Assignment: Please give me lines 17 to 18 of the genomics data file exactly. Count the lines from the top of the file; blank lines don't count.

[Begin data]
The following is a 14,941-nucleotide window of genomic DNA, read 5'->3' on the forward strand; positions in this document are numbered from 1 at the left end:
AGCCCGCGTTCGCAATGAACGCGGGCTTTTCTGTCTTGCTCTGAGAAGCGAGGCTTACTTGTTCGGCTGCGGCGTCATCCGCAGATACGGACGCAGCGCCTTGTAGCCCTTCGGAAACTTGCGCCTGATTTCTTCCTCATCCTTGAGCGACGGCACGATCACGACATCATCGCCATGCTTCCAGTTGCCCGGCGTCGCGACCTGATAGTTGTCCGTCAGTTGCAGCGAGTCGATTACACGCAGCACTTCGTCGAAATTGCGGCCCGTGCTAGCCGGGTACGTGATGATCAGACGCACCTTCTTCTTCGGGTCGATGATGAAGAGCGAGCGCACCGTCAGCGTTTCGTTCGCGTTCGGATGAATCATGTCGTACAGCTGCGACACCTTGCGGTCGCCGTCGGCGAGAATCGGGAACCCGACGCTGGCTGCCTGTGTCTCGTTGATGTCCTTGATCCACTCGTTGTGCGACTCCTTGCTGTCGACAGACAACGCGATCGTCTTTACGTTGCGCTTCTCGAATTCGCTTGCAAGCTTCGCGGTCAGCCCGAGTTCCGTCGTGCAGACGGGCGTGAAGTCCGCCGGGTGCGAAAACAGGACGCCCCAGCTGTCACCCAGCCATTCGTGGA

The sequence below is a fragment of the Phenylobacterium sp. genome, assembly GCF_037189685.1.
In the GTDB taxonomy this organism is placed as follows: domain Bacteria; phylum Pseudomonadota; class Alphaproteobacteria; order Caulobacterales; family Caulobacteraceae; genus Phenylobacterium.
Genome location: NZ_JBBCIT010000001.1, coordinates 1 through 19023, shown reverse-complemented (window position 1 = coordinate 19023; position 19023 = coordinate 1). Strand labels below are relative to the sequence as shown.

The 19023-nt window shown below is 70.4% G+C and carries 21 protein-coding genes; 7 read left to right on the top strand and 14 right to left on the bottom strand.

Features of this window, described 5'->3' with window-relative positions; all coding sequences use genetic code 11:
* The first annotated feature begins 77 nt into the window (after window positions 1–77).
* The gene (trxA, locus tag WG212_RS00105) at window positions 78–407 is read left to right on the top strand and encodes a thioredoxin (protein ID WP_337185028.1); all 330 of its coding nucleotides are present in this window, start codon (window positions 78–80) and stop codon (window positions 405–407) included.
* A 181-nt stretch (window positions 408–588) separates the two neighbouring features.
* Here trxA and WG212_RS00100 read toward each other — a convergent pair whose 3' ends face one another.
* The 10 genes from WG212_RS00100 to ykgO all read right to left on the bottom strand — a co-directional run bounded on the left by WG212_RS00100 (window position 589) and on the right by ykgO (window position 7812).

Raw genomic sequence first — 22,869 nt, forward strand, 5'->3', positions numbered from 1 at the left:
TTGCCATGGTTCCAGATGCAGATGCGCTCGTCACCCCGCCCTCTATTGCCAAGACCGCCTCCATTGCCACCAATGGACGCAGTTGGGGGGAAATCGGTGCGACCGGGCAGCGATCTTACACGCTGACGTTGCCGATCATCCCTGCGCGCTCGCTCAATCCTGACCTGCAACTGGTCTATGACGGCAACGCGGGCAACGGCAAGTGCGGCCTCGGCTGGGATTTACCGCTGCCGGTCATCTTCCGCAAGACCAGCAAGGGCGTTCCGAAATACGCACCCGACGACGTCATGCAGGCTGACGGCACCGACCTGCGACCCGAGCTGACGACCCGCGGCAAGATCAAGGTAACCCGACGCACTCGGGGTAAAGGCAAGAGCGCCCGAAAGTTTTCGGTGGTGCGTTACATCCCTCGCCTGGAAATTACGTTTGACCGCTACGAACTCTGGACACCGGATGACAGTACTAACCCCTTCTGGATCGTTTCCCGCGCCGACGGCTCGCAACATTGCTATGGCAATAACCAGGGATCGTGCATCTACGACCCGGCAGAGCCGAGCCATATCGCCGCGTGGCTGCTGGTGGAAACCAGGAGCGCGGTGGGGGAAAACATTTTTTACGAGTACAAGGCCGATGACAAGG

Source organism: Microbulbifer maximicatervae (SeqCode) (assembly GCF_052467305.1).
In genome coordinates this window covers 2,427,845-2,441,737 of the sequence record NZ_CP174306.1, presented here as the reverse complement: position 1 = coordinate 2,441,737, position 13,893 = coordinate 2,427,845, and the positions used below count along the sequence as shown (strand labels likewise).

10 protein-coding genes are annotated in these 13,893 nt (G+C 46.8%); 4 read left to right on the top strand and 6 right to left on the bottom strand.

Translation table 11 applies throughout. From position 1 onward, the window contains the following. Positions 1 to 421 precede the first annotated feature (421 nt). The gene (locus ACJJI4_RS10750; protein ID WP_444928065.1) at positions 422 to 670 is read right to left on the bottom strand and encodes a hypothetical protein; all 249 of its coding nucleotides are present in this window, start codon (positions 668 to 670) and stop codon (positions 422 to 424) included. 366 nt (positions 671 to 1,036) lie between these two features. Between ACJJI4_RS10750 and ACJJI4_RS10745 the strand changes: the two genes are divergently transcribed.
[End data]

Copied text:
10 protein-coding genes are annotated in these 13,893 nt (G+C 46.8%); 4 read left to right on the top strand and 6 right to left on the bottom strand.

Translation table 11 applies throughout. From position 1 onward, the window contains the following. Positions 1 to 421 precede the first annotated feature (421 nt). The gene (locus ACJJI4_RS10750; protein ID WP_444928065.1) at positions 422 to 670 is read right to left on the bottom strand and encodes a hypothetical protein; all 249 of its coding nucleotides are present in this window, start codon (positions 668 to 670) and stop codon (positions 422 to 424) included. 366 nt (positions 671 to 1,036) lie between these two features. Between ACJJI4_RS10750 and ACJJI4_RS10745 the strand changes: the two genes are divergently transcribed.